Outtakes from the Feministing retreat

The crew had the absolute pleasure of gathering this weekend in New York City (thanks for the hospitality NARAL-New York!) to hatch all kinds of grand plan for the future of Feministing. We do so much online work together, that it is an absolute thrill to be off line and in person. Turns out, we really, really like each other.

When we weren’t plotting the revolution, we got silly. Exhibit A, we all decided on our own spirit animals (sometimes with a little friendly input):


Exhibit B: dance breaks

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  • http://feministing.com/members/evie/ Evie

    Exhibit A: worth starting a conversation about cultural appropriation?

    • http://feministing.com/members/kirahyphenlynn/ Kira-Lynn

      I am a looooong time reader and I just made an account to comment and say the same.

      To Courtney, et. al.: was there a spirit involved in this for you? If not, why not call it just “animal i feel like imagining myself as” or whatever. Or, the secular “favourite animal”.

      • unequivocal

        God. I’m as willing and eager to call out Feministing staff as anyone, but this is moving into the realm of the ridiculous.

        The concept of “spirit animals” has been fully and completely incorporated into the western psyche for years and years. The idea is, at this point, more American than sandwiches, and just as objectionable; which is to say “not at all.”

        Seriously, is this what’s left to complain about? Is this what now constitutes useful and progressive discourse?

        Because to me, it sounds an awful lot like “looking for things to be offended by.”

        (Off topic, but if it’s relevant, I am extremely well versed in native American shamanism, and still am finding myself hard pressed to muster any offense here.)

    • http://feministing.com/members/wayaaninoquisi/ Waya

      I’m being a little facetious here, as I have read enough on this site to know they spend a fair amount of time dissecting many an event, party, and idea where it’s felt that someone is unfairly appropriating another culture. That said, which culture/s do you think might be appropriated here? Many cultures all across the world either had or still have some variation on this practice, and new ones are still being made. While there is part of me that always groans a bit when someone engages in appropriation without knowing the background or history of a culture, I can also appreciate that new rituals and traditions are made all the time, and that I might not know the full intention behind every move.

    • http://feministing.com/members/agonistes/ sweeney agonistes

      I had the same reaction. Yikes, y’all.

    • http://feministing.com/members/bettylyons/ Beth Lyons

      Yes. Yes. Yes.

      • http://feministing.com/members/courtney/ Courtney

        In the Shamanism tradition, as I understand it, spirit animals represent the essence of a person–something ineffable and intuitive. That’s the way in which I intended it and we had the conversation. It’s my understanding, from those I’ve talked to that are practiced in this tradition, that there isn’t supposed to be an intermediary between people and their spirituality in this regard.

        Happy to learn more if I’m missing something.

        • http://feministing.com/members/agonistes/ sweeney agonistes

          Glad to see additional detail. My eyebrows flew up because you prefaced your remarks in the post with “we got silly”, and followed up with a dance break. What you just described isn’t all that silly.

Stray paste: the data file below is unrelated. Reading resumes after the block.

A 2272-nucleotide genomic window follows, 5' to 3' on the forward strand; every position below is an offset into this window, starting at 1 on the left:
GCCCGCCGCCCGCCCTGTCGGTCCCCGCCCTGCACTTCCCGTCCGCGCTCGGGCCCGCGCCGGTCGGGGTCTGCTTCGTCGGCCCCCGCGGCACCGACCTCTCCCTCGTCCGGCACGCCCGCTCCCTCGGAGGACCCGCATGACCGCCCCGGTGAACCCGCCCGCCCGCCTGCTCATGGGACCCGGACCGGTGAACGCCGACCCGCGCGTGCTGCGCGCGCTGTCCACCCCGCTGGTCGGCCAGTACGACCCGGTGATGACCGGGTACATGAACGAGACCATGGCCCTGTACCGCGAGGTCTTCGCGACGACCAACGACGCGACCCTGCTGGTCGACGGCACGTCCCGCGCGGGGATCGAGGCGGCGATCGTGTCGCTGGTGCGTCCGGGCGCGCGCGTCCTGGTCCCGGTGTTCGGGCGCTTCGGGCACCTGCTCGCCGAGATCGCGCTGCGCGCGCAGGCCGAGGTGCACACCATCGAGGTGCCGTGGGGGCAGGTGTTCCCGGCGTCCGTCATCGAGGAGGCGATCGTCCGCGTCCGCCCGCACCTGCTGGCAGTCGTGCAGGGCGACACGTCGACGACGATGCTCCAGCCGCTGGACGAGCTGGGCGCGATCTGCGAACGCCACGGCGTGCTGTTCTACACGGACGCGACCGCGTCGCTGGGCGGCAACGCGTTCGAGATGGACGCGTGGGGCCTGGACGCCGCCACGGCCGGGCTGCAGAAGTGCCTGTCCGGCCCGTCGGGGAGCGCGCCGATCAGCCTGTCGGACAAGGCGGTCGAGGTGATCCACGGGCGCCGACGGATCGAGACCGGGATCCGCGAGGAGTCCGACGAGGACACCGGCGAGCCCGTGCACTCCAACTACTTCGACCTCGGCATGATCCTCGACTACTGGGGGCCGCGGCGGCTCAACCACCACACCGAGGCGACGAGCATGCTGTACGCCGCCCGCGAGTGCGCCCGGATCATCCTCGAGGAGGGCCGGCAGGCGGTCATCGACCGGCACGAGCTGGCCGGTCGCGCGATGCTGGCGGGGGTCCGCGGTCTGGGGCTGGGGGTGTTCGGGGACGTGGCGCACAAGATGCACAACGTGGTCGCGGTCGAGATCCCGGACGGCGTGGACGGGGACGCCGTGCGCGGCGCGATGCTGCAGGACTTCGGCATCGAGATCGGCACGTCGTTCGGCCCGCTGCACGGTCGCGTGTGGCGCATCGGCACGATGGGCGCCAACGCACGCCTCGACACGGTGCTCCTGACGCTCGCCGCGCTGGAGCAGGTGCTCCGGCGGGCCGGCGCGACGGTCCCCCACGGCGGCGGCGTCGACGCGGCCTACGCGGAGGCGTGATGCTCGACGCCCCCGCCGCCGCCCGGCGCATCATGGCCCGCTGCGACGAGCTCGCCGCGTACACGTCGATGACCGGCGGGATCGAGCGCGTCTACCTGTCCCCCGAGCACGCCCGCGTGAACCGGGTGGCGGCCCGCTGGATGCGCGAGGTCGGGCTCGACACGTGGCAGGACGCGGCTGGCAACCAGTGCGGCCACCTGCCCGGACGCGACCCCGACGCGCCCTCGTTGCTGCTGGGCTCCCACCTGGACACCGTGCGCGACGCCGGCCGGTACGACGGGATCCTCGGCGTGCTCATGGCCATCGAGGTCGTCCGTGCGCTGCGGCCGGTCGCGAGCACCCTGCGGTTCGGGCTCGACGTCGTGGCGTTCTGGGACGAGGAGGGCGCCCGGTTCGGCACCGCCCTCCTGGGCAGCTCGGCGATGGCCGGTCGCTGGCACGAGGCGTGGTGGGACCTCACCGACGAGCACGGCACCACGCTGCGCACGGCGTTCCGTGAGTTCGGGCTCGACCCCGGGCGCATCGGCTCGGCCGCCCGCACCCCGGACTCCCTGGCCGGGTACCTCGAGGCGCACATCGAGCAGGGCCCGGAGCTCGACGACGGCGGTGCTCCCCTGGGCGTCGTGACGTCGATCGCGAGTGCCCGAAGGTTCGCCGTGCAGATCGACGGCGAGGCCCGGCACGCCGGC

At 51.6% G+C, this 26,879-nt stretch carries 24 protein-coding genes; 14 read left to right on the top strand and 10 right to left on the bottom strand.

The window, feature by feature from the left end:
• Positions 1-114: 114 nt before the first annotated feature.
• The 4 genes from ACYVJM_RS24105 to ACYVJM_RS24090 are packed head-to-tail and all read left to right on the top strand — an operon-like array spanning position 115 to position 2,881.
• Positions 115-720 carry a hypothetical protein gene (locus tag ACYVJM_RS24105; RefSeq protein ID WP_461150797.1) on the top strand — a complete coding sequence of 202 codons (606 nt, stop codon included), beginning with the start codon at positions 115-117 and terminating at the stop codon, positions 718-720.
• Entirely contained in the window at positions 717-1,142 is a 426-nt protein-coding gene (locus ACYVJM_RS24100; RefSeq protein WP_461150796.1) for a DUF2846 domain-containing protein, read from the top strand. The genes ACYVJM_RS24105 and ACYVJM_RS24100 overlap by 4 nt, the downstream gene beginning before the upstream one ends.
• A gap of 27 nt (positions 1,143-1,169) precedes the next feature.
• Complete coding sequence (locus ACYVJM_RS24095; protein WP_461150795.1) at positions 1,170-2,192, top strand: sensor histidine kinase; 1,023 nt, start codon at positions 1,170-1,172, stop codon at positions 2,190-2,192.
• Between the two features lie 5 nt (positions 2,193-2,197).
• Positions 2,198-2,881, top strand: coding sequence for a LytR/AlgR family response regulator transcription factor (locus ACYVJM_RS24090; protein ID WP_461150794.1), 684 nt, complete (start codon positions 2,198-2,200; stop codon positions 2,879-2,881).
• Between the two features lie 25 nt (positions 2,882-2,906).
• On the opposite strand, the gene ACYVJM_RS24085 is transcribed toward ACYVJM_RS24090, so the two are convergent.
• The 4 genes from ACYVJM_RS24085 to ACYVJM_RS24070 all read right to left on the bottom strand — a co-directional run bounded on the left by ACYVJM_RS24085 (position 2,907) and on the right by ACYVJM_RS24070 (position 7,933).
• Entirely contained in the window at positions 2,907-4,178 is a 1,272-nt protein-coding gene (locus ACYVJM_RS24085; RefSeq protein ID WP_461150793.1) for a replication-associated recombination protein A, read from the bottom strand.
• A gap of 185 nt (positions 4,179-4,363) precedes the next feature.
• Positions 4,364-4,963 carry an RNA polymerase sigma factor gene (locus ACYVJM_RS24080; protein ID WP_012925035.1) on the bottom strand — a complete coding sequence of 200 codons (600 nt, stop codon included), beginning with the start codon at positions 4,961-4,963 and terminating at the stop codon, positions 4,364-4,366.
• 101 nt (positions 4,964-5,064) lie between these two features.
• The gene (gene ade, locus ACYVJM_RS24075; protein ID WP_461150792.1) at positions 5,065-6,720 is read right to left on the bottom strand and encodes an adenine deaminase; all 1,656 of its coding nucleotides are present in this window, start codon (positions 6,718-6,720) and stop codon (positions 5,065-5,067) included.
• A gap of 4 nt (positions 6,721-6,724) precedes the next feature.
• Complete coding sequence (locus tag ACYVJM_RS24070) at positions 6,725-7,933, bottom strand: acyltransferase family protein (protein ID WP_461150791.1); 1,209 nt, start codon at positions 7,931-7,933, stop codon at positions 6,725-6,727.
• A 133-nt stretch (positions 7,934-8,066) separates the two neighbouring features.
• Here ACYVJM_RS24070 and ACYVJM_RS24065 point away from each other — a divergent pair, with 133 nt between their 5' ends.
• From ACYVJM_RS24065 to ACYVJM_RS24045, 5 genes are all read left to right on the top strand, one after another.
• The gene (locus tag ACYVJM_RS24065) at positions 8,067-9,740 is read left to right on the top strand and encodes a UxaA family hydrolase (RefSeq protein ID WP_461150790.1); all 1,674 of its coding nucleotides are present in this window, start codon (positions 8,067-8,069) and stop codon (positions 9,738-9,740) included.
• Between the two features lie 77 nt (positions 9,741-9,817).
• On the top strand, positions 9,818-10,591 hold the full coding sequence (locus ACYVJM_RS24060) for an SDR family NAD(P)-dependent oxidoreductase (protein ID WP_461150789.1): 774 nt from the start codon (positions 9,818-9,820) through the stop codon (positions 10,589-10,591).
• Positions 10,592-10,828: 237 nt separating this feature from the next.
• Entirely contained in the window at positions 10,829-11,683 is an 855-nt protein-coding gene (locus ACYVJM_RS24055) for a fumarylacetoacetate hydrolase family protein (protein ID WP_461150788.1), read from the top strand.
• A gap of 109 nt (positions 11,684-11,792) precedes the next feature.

The terminology has been floating around social media lately as a way for people to express affinity with internet memes and various celebrities, too, which is different than what you describe.

        • http://feministing.com/members/bettylyons/ Beth Lyons

          The problem isn’t that you don’t seem to know what the concept of spirit animals means, but that you’re treating the concept with levity. Or so it struck me, reading this.

          • davenj

            Yes. It is worth noting that one of the spirit animals on the list is a hippogriff, a wholly fictional animal, which strikes me as more silly than reverent.

            It’s one thing to approach another religious tradition’s practices with respect, even if you don’t get all the aspects right or derive your own types of meaning from them. It’s quite another to turn them into a joke, which the hippogriff thing looks like to me, unless I am mistaken.

  • http://feministing.com/members/toongrrl/ Jessica “Jess” Victoria Carillo

    Better than any vid me and my BFFs would do, called “Sit Around and Chat About Stuff”

  • http://feministing.com/members/evie/ Evie

    My understanding is that cultural appropriation isn’t about offence, it’s about oppression. Therefore, while many instances of cultural appropriation are easily spotted because they are accompanied by a complete cluelessness about the actual meanings of the things being appropriated, having more knowledge isn’t actually a valid defence: oppression accompanied by knowledge is still oppression.

    Obviously I have no idea what actually went on here, but here’s a really useful guide on drawing the line between cultural appreciation and appropriation: http://thesadnessofpencils.tumblr.com/post/3485124248/do-you-have-any-guidelines-on-how-a-white-not-english

    And for anyone else who’s interested, an intro on what cultural appropriation’s actually about: http://whatfreshhellisthis.tumblr.com/post/5261084308/whats-wrong-with-cultural-appropriation-i-mean-i. Zie links to the first post. I’m not Native, so I’ve got as much privilege on this issue as anyone, and I also know very very little about Native Cultures. But I would suspect that referring to the Shaman tradition or shamanism in the singular is homogenising (2nd point in the 2nd list).